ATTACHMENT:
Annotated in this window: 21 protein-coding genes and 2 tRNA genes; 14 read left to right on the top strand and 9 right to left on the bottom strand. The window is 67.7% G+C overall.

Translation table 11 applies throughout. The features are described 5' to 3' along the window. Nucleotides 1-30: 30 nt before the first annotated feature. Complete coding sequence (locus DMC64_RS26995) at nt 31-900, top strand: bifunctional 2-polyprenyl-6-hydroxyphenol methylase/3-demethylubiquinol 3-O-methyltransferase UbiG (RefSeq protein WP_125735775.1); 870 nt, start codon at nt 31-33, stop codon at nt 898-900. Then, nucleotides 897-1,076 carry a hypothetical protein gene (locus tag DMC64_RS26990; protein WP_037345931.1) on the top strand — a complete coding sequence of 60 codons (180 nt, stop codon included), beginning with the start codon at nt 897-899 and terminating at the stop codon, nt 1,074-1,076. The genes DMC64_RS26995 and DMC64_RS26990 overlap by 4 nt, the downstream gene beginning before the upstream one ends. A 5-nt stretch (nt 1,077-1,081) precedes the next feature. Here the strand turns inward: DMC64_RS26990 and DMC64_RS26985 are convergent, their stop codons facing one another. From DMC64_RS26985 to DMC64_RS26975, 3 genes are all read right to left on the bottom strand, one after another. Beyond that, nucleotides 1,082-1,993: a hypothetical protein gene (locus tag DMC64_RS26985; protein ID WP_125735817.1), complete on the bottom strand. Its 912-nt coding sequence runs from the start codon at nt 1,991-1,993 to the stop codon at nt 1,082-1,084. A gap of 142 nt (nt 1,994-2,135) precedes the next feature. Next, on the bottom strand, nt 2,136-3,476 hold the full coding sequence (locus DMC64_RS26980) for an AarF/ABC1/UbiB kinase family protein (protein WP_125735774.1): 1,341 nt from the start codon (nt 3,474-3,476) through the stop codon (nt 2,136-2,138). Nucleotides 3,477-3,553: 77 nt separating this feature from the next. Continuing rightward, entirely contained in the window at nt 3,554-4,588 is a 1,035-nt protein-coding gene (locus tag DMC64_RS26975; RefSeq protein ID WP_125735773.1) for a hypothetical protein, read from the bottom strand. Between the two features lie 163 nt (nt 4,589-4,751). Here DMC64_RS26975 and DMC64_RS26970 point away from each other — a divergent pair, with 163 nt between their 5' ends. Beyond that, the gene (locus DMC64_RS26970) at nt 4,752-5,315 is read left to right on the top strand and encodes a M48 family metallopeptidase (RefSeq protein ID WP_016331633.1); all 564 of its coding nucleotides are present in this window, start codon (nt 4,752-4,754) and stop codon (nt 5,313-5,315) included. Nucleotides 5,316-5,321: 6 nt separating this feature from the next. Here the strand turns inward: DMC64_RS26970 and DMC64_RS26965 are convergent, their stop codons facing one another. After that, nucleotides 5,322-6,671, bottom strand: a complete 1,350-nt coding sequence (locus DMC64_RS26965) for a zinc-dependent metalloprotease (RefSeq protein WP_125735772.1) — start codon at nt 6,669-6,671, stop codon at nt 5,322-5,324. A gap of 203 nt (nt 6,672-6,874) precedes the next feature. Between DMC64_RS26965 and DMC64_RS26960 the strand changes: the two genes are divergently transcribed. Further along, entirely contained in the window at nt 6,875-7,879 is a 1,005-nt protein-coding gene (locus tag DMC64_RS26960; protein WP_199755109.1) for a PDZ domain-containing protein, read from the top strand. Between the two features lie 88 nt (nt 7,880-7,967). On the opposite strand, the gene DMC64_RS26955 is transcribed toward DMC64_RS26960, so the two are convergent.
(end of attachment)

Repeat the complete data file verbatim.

Annotated in this window: 21 protein-coding genes and 2 tRNA genes; 14 read left to right on the top strand and 9 right to left on the bottom strand. The window is 67.7% G+C overall.

Translation table 11 applies throughout. The features are described 5' to 3' along the window. Nucleotides 1-30: 30 nt before the first annotated feature. Complete coding sequence (locus DMC64_RS26995) at nt 31-900, top strand: bifunctional 2-polyprenyl-6-hydroxyphenol methylase/3-demethylubiquinol 3-O-methyltransferase UbiG (RefSeq protein WP_125735775.1); 870 nt, start codon at nt 31-33, stop codon at nt 898-900. Then, nucleotides 897-1,076 carry a hypothetical protein gene (locus tag DMC64_RS26990; protein WP_037345931.1) on the top strand — a complete coding sequence of 60 codons (180 nt, stop codon included), beginning with the start codon at nt 897-899 and terminating at the stop codon, nt 1,074-1,076. The genes DMC64_RS26995 and DMC64_RS26990 overlap by 4 nt, the downstream gene beginning before the upstream one ends. A 5-nt stretch (nt 1,077-1,081) precedes the next feature. Here the strand turns inward: DMC64_RS26990 and DMC64_RS26985 are convergent, their stop codons facing one another. From DMC64_RS26985 to DMC64_RS26975, 3 genes are all read right to left on the bottom strand, one after another. Beyond that, nucleotides 1,082-1,993: a hypothetical protein gene (locus tag DMC64_RS26985; protein ID WP_125735817.1), complete on the bottom strand. Its 912-nt coding sequence runs from the start codon at nt 1,991-1,993 to the stop codon at nt 1,082-1,084. A gap of 142 nt (nt 1,994-2,135) precedes the next feature. Next, on the bottom strand, nt 2,136-3,476 hold the full coding sequence (locus DMC64_RS26980) for an AarF/ABC1/UbiB kinase family protein (protein WP_125735774.1): 1,341 nt from the start codon (nt 3,474-3,476) through the stop codon (nt 2,136-2,138). Nucleotides 3,477-3,553: 77 nt separating this feature from the next. Continuing rightward, entirely contained in the window at nt 3,554-4,588 is a 1,035-nt protein-coding gene (locus tag DMC64_RS26975; RefSeq protein ID WP_125735773.1) for a hypothetical protein, read from the bottom strand. Between the two features lie 163 nt (nt 4,589-4,751). Here DMC64_RS26975 and DMC64_RS26970 point away from each other — a divergent pair, with 163 nt between their 5' ends. Beyond that, the gene (locus DMC64_RS26970) at nt 4,752-5,315 is read left to right on the top strand and encodes a M48 family metallopeptidase (RefSeq protein ID WP_016331633.1); all 564 of its coding nucleotides are present in this window, start codon (nt 4,752-4,754) and stop codon (nt 5,313-5,315) included. Nucleotides 5,316-5,321: 6 nt separating this feature from the next. Here the strand turns inward: DMC64_RS26970 and DMC64_RS26965 are convergent, their stop codons facing one another. After that, nucleotides 5,322-6,671, bottom strand: a complete 1,350-nt coding sequence (locus DMC64_RS26965) for a zinc-dependent metalloprotease (RefSeq protein WP_125735772.1) — start codon at nt 6,669-6,671, stop codon at nt 5,322-5,324. A gap of 203 nt (nt 6,672-6,874) precedes the next feature. Between DMC64_RS26965 and DMC64_RS26960 the strand changes: the two genes are divergently transcribed. Further along, entirely contained in the window at nt 6,875-7,879 is a 1,005-nt protein-coding gene (locus tag DMC64_RS26960; protein WP_199755109.1) for a PDZ domain-containing protein, read from the top strand. Between the two features lie 88 nt (nt 7,880-7,967). On the opposite strand, the gene DMC64_RS26955 is transcribed toward DMC64_RS26960, so the two are convergent.